Another screenshot from the Mariners documentary, with a LOT of baseball player headshots as well as a full body shot of Ichiro Suzuki mid swing looking regal as heck, and a lot of data and graphs

Despite going over 40 years without ever reaching the mountaintop, the Mariners have a history worth recognizing, and one that can make you reconsider what a team “means.” Those 116 wins are still a record, Felix Hernandez’s perfect game is as of writing the last one ever thrown in major league baseball, and Ichiro Suzuki paved the way for future Japanese position players to cross over into the MLB. Without him, Shohei Ohtani might not be where he is now. Appreciating them requires you to leave your expectations at the door, to let go of a pain that would break most fanbases, and in doing so sets you free to “celebrate a team for what it is, and not for what it could be.” When an identity is built on something besides wins and losses, you can see a team for what it truly is: the men on the field, what they’ve gone through in order to get there in the first place, and the stories they’ve authored either through blunders so astounding they achieve immortality via gut-busting gifs, or careers so amazing that they’re rewarded with a plaque in Cooperstown. “The Mariners aren’t competitors, they’re protagonists.”

When you’re finished watching this video, you might find yourself asking “where’s part 7?”, and there we come back to the purpose of the series: you’re all caught up now. You get to watch part 7 unfold in real time, and just two years after this series was released, the Mariners finally ended their playoff drought, closing the chapter on one of their infamously defining aspects. 

A last screengrab from the documentary, and you'll be surprised to know that there's a lot of years listed, players pictured, graphs displayed, but also an old dude in a tuxedo

But then we also have come back to a question Dorktown asked: “will they always be like this?” Will the Ms always be weird and human in a way few teams are, even now when they look like possible contenders? It’s a little early to tell, although we can glean some lessons and oddities from the current team. The 2019 Mariners did something no iteration before them really tried: for the first time in their history, they fully rebuilt, starting from the ground up instead of trying to plug holes like they always did. While rebuilding is painful, these Mariners made it far from boring as the 2021 team managed to outdo some previous iterations by posting a 90 win season in spite of a run differential of negative 50, making them the most clutch team in modern baseball history. In 2021 and 2022, they led the majors in one-run wins, something no other team had done in back-to-back seasons since the 1890s (that’s not a typo by the way). And halfway through the 2022 season, this team started doing something no other baseball team ever does: after each victory, every infield player gathered together for a victory dance.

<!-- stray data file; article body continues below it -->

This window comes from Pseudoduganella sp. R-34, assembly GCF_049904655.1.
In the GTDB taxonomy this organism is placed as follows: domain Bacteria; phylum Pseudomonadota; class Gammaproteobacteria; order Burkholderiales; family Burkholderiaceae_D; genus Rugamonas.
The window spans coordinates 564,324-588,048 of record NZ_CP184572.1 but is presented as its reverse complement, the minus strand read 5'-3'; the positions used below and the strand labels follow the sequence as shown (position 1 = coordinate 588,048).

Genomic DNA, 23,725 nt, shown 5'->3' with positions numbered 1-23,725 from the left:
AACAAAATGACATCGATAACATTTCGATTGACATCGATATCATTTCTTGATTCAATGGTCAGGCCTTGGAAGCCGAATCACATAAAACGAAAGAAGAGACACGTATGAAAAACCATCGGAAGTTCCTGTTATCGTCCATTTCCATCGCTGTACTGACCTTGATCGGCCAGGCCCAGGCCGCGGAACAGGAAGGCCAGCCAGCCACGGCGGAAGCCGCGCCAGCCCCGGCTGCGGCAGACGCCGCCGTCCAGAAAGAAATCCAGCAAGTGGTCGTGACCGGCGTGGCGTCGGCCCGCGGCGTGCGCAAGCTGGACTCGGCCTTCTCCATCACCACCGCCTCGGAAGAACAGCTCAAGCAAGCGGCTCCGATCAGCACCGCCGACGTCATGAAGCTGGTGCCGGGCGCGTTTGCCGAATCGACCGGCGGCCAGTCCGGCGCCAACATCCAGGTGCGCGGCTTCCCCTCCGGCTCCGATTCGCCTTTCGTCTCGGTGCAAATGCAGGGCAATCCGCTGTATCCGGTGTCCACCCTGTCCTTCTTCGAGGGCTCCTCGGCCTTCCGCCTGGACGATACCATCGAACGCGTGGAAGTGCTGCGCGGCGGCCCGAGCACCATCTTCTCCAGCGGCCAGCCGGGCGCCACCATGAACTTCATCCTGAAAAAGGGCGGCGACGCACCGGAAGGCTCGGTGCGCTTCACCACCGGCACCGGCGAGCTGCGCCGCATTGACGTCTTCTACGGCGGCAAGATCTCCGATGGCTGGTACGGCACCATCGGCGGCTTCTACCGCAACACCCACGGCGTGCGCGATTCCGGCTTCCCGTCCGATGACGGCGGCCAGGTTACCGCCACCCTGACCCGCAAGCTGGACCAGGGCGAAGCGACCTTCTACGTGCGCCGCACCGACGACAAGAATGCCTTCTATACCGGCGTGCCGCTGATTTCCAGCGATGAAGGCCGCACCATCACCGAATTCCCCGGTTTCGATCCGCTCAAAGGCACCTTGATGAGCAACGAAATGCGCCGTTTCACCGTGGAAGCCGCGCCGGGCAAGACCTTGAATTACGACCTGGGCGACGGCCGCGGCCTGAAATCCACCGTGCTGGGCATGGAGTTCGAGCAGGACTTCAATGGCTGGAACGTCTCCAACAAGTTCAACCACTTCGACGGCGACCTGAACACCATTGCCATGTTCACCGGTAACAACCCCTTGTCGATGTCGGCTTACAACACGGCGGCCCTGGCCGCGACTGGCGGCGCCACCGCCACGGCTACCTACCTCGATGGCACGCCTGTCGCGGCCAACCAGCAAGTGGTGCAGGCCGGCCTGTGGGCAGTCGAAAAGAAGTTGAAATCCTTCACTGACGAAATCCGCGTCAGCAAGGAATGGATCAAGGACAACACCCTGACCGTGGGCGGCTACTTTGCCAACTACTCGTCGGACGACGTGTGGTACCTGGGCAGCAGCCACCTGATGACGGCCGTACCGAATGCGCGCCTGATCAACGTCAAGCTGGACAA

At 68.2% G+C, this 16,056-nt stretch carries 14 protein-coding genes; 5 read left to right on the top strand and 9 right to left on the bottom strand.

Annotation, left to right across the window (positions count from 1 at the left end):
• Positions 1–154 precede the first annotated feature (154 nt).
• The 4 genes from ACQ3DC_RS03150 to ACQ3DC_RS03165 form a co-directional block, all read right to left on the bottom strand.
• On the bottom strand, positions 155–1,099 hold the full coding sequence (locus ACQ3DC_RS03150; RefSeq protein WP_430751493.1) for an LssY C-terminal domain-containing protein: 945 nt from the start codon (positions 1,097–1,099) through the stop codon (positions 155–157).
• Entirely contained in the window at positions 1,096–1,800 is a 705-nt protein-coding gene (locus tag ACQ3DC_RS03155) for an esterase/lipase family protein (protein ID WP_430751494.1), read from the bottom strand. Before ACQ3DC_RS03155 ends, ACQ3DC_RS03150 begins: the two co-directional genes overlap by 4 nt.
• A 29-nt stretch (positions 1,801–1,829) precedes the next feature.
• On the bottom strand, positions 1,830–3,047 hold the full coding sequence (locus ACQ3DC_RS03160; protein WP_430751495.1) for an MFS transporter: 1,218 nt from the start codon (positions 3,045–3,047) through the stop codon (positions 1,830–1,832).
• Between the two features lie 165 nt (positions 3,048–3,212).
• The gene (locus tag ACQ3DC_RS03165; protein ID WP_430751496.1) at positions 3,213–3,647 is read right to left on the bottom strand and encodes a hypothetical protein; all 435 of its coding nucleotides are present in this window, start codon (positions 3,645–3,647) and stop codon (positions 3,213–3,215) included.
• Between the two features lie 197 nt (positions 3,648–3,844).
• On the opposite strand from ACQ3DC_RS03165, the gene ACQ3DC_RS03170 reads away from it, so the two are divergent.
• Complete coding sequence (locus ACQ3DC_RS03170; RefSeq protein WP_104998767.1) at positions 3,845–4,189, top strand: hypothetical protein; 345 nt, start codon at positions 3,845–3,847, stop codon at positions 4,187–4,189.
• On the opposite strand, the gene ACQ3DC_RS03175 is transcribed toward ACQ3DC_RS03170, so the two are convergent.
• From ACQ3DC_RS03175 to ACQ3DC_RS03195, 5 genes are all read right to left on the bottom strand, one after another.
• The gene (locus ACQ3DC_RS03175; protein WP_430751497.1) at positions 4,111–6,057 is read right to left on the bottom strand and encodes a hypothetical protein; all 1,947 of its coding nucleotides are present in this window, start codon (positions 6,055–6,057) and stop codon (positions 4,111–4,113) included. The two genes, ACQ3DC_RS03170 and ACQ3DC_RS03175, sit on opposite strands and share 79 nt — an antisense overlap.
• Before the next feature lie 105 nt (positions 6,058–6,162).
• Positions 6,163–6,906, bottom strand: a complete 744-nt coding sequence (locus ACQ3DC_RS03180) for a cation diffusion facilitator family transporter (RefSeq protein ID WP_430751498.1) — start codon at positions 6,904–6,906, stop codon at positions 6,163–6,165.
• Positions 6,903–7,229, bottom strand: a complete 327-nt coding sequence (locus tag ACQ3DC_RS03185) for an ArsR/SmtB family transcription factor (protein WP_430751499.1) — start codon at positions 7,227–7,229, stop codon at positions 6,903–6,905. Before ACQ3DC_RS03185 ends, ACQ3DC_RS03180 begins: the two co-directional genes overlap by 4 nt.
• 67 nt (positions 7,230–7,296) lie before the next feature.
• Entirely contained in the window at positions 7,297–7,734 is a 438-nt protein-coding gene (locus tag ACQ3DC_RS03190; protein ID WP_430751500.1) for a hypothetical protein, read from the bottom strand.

While this might look disrespectful to longtime baseball viewers, the Ms are keenly aware that victory is never guaranteed, and each one should be cherished. You never know when the music will stop, so you might as well dance while you can. Just as a normal person can’t undo past mistakes, the 20 year drought can’t be erased, but flop eras can always come to an end. Maybe a new era of just missing the mark again and again commences, and yet so could a dynasty where it all finally goes right for once. Maybe now, at long last, the eternal challenge will be rewarded.

 

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Van Dennis is a writer and media critic. A Portland native, he spends way too much time playing games, writing about movies and anime, and window-shopping on Bring a Trailer.